They reported that many doctors feel pressured to participate in the missions and fear retaliation if they do not, and that doctors have “excessive work hours,” limited access to vacations and to salaries, and face official threats as well as restrictions on the rights to privacy and freedom of expression. In a January 2020 response, which Human Rights Watch reviewed, the Cuban government denied the allegations, saying that rapporteurs had been “used to foment spurious campaigns … by the US government.”

The rights group Prisoners Defenders gathered statements, which Human Rights Watch reviewed, by dozens of health workers who participated in missions prior to the Covid-19 pandemic, between 2001 and 2018. Many said they joined the program because they feared retaliation by Cuban authorities. Others said they joined in the hope of leaving the country or of obtaining access to food, such as meat, which they cannot buy with their salaries in Cuba.

The rights to privacy, freedom of expression and association, liberty, and movement are protected the International Covenant on Civil and Political Rights (ICCPR), other treaties, and customary international law. The vast majority of countries hosting Cuban doctors have ratified the ICCPR. Cuba has signed, but not ratified, the covenant. Forced labor is also forbidden under Conventions 29 and 105 of the International Labour Organization, which Cuba and most host states have ratified. Several host states have ratified the International Covenant on Economic and Social Rights, which recognizes the right to just and favorable conditions of work and to an adequate standard of living. The Universal Declaration of Human Rights also provides that everyone has “the right to leave any country,” including their own, “and to return” to their country.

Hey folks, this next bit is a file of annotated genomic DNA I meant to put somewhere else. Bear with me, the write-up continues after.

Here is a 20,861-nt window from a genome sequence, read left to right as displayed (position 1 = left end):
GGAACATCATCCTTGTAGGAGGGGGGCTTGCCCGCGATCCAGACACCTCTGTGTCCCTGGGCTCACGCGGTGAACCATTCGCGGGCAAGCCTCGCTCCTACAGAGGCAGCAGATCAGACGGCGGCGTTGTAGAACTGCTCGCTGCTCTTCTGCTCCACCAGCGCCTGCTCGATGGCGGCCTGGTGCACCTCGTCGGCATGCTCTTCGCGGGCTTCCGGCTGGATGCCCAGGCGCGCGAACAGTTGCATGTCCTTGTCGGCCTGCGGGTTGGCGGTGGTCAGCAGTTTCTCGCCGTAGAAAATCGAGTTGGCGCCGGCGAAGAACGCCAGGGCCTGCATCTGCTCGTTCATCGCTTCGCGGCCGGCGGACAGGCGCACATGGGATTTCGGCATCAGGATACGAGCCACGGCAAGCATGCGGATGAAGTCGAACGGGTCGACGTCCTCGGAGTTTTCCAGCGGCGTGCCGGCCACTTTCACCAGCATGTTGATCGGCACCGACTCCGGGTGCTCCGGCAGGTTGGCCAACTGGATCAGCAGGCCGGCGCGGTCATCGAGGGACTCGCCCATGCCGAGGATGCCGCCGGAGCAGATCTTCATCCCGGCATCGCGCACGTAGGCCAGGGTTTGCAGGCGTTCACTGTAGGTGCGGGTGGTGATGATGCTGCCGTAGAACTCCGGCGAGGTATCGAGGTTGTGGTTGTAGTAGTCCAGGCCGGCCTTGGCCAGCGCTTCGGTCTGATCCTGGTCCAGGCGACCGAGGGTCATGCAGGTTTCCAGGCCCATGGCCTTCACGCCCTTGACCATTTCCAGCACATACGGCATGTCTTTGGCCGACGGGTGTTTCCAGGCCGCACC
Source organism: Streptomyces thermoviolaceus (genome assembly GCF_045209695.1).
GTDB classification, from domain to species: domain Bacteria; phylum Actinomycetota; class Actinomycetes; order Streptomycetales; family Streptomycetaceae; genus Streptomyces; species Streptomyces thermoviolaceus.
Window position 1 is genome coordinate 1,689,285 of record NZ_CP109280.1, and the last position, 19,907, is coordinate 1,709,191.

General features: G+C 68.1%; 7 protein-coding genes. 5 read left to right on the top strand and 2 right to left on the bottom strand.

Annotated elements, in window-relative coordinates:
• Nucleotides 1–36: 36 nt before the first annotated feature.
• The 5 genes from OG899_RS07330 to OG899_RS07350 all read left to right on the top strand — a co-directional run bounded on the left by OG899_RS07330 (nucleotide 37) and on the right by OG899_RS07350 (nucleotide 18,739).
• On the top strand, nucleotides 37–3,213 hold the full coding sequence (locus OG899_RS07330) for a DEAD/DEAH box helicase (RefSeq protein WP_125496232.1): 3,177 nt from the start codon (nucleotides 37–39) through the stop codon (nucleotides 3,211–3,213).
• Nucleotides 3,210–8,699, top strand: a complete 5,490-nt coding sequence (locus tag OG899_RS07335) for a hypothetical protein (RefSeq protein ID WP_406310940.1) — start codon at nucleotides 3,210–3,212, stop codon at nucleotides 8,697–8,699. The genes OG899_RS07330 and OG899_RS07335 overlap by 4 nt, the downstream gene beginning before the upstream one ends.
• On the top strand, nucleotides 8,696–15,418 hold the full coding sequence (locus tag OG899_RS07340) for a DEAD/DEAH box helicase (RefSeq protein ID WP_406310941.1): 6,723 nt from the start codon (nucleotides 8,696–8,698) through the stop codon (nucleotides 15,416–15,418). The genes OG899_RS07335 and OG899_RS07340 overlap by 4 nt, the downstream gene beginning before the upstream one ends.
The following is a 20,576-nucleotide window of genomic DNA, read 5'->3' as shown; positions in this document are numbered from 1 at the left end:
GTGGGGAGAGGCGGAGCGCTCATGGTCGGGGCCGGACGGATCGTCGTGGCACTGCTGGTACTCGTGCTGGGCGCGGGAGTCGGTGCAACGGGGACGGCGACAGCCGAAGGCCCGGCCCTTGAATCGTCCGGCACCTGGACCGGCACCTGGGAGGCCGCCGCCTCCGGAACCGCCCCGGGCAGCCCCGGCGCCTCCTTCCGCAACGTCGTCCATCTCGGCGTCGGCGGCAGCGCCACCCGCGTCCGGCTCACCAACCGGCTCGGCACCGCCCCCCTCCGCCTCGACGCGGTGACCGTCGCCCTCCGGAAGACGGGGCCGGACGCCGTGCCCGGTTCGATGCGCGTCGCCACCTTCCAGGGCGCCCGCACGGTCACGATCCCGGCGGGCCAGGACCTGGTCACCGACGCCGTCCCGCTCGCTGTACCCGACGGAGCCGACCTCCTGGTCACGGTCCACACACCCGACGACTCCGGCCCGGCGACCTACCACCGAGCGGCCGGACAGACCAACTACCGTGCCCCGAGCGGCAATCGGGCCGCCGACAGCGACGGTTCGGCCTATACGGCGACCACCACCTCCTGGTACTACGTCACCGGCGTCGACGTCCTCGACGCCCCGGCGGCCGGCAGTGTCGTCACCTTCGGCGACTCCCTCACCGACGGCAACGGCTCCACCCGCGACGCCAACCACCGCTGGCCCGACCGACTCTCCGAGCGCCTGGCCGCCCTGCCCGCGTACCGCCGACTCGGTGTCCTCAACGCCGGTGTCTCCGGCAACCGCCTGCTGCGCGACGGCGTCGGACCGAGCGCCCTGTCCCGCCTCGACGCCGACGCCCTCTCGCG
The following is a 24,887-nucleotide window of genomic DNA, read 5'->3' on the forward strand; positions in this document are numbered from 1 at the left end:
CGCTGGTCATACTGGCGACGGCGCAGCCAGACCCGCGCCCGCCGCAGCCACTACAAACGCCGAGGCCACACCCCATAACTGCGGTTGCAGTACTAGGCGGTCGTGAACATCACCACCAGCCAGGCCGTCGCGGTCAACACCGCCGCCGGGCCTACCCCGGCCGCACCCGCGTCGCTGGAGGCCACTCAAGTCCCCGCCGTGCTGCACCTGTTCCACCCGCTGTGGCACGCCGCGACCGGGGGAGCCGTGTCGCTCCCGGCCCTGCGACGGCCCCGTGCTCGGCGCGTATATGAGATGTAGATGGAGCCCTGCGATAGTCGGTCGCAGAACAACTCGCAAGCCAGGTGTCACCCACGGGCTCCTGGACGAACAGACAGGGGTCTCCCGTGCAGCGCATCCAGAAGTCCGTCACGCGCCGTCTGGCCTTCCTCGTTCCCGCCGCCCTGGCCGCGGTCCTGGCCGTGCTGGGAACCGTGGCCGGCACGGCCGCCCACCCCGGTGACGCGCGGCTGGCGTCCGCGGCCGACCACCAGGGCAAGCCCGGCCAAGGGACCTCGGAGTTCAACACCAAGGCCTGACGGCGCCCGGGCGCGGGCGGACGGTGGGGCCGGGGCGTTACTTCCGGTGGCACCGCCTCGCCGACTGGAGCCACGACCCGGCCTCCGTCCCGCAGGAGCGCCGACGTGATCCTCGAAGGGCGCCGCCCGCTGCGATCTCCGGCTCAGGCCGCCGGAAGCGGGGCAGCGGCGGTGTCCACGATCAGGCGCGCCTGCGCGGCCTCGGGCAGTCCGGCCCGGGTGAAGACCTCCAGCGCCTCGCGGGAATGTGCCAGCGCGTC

Host countries have human rights obligations to all people in their territory, which would include Cuban health workers, and should ensure that their agreements with the Cuban government include effective protections for workers’ rights, said Human Rights Watch.

“Governments that accept Cuban assistance that includes the abusive conditions imposed by Cuba risk becoming complicit in human rights violations,” said Vivanco. “Cuba may not be willing to protect its health workers, but other governments should avoid furthering their exploitation.”